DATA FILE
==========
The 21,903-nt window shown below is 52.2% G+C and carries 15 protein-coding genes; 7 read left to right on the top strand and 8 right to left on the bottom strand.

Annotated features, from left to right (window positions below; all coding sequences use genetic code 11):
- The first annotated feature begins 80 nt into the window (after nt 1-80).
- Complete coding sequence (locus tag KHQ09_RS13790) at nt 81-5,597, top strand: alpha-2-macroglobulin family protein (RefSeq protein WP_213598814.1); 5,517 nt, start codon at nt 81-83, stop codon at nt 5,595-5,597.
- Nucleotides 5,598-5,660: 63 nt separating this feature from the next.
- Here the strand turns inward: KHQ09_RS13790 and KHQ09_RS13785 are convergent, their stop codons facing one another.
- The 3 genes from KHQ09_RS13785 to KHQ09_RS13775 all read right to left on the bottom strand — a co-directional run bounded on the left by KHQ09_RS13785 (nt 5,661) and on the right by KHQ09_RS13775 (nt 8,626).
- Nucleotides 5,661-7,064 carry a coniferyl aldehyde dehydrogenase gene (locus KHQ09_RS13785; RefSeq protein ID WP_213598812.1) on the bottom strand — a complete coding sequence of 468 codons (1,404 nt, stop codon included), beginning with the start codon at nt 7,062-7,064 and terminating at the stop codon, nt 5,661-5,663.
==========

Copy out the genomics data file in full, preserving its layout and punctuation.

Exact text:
The 21,903-nt window shown below is 52.2% G+C and carries 15 protein-coding genes; 7 read left to right on the top strand and 8 right to left on the bottom strand.

Annotated features, from left to right (window positions below; all coding sequences use genetic code 11):
- The first annotated feature begins 80 nt into the window (after nt 1-80).
- Complete coding sequence (locus tag KHQ09_RS13790) at nt 81-5,597, top strand: alpha-2-macroglobulin family protein (RefSeq protein WP_213598814.1); 5,517 nt, start codon at nt 81-83, stop codon at nt 5,595-5,597.
- Nucleotides 5,598-5,660: 63 nt separating this feature from the next.
- Here the strand turns inward: KHQ09_RS13790 and KHQ09_RS13785 are convergent, their stop codons facing one another.
- The 3 genes from KHQ09_RS13785 to KHQ09_RS13775 all read right to left on the bottom strand — a co-directional run bounded on the left by KHQ09_RS13785 (nt 5,661) and on the right by KHQ09_RS13775 (nt 8,626).
- Nucleotides 5,661-7,064 carry a coniferyl aldehyde dehydrogenase gene (locus KHQ09_RS13785; RefSeq protein ID WP_213598812.1) on the bottom strand — a complete coding sequence of 468 codons (1,404 nt, stop codon included), beginning with the start codon at nt 7,062-7,064 and terminating at the stop codon, nt 5,661-5,663.